Controlled Aggregation of Biopolymer-Wrapped Carbon Nanotubes in Aqueous Suspension, Induced by Cationic Porphyrin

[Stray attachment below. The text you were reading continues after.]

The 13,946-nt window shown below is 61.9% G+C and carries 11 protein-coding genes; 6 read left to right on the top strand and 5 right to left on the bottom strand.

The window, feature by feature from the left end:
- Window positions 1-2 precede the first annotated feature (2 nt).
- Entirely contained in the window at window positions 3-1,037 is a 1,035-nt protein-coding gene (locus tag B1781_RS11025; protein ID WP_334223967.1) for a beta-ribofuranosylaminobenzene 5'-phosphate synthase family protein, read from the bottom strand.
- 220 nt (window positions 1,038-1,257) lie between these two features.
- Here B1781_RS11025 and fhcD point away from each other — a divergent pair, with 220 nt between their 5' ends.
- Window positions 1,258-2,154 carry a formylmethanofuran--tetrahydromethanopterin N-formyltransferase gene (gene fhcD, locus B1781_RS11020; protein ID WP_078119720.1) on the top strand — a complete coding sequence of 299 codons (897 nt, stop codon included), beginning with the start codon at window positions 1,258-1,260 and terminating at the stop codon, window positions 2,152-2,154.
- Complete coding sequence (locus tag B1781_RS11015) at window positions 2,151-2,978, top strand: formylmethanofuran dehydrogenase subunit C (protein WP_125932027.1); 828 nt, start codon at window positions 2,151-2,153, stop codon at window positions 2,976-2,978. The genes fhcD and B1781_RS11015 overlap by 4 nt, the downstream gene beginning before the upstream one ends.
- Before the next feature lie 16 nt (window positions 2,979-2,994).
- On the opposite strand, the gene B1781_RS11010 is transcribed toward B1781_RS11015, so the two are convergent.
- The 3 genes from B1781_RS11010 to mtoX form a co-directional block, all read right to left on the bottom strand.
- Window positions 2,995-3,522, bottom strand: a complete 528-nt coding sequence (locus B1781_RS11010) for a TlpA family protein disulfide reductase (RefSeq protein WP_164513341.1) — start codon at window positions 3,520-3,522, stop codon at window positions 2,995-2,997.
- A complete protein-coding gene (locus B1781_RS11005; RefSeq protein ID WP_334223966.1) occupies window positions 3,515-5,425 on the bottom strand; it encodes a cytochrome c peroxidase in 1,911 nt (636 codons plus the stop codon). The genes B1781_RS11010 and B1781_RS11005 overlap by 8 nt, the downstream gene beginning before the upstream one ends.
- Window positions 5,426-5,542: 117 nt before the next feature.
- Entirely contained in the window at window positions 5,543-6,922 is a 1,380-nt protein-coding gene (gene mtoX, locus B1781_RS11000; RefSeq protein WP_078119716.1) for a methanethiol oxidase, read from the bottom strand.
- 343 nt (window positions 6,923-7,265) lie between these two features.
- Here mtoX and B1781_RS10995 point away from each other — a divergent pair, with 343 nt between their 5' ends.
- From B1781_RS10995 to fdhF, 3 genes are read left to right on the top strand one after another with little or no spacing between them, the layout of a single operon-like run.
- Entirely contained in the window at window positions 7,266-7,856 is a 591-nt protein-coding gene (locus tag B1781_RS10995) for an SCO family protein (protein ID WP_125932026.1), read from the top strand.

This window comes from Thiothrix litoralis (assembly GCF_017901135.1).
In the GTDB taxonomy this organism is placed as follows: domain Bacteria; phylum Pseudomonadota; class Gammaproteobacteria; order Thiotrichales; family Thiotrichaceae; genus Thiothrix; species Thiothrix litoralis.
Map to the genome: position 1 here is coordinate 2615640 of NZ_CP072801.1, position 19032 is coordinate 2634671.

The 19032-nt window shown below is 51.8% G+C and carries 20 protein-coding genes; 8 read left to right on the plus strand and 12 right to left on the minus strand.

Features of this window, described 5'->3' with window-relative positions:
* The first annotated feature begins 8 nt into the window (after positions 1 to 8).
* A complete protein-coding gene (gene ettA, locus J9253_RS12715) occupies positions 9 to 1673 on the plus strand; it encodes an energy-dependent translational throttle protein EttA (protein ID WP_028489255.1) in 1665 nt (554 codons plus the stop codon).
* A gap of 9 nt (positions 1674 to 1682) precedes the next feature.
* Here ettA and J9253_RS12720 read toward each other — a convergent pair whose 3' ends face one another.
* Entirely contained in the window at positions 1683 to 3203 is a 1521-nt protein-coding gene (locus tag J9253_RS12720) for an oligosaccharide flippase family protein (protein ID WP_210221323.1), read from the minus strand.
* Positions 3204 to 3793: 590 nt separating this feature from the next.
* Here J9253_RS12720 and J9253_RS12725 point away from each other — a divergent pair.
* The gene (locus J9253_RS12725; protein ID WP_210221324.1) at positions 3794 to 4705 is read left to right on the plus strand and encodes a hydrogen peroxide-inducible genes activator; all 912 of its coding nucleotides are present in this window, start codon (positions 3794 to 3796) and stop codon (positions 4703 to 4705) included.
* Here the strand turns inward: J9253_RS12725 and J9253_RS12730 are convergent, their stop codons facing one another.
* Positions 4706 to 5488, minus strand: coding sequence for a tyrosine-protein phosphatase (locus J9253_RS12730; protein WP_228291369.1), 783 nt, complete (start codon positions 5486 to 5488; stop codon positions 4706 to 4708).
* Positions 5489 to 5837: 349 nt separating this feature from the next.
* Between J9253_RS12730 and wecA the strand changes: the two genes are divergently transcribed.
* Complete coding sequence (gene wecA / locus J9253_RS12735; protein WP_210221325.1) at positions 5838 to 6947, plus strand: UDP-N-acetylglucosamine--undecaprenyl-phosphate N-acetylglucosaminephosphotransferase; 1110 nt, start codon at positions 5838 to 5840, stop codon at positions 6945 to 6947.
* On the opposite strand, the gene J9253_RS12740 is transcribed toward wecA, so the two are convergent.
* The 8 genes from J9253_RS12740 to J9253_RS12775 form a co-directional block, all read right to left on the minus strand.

Unusual aggregation of biopolymer-wrapped single-walled carbon nanotubes (SWCNTs) induced by cationic porphyrin meso-tetrakis(4-N-methyl-pyridyl)porphine (TMPyP4) in aqueous suspension has been studied by absorption spectroscopy and molecular dynamics simulation. After the addition of a small dose of TMPyP4 (10−6 M) into poly(rC):SWCNTs aqueous suspension, nanotubes begin to aggregate, but the aggregates are stable without precipitation during a few days. Spectral observations indicate that the porphyrin core stacked with π-systems of the biopolymer:SWCNT hybrid and all nanotube species take part in this aggregate formation without any selection. Molecular dynamic simulation demonstrates that the stable complex consisting of two nanotubes can be formed when TMPyP4 molecules bound nanotubes both owing to π-π stacking of the porphyrin core with the surface of one nanotube and with the oligonucleotide adsorbed onto another nanotube. TMPyP4 molecules not only couple the biopolymer:nanotube hybrids, but also they stitch polymer's strands wrapping around each nanotube resulting in continuous floatation of aggregates in water. It was shown that the aggregate is stable even at 373 K. At this temperature additional contacts between two neighbor's polymers appear which strengthen this aggregate too. The controlled aggregation of biopolymer-wrapped carbon nanotubes can be employed at the fabrication of multifunctional supramolecular assemblies, photovoltaic cells and in biosensing.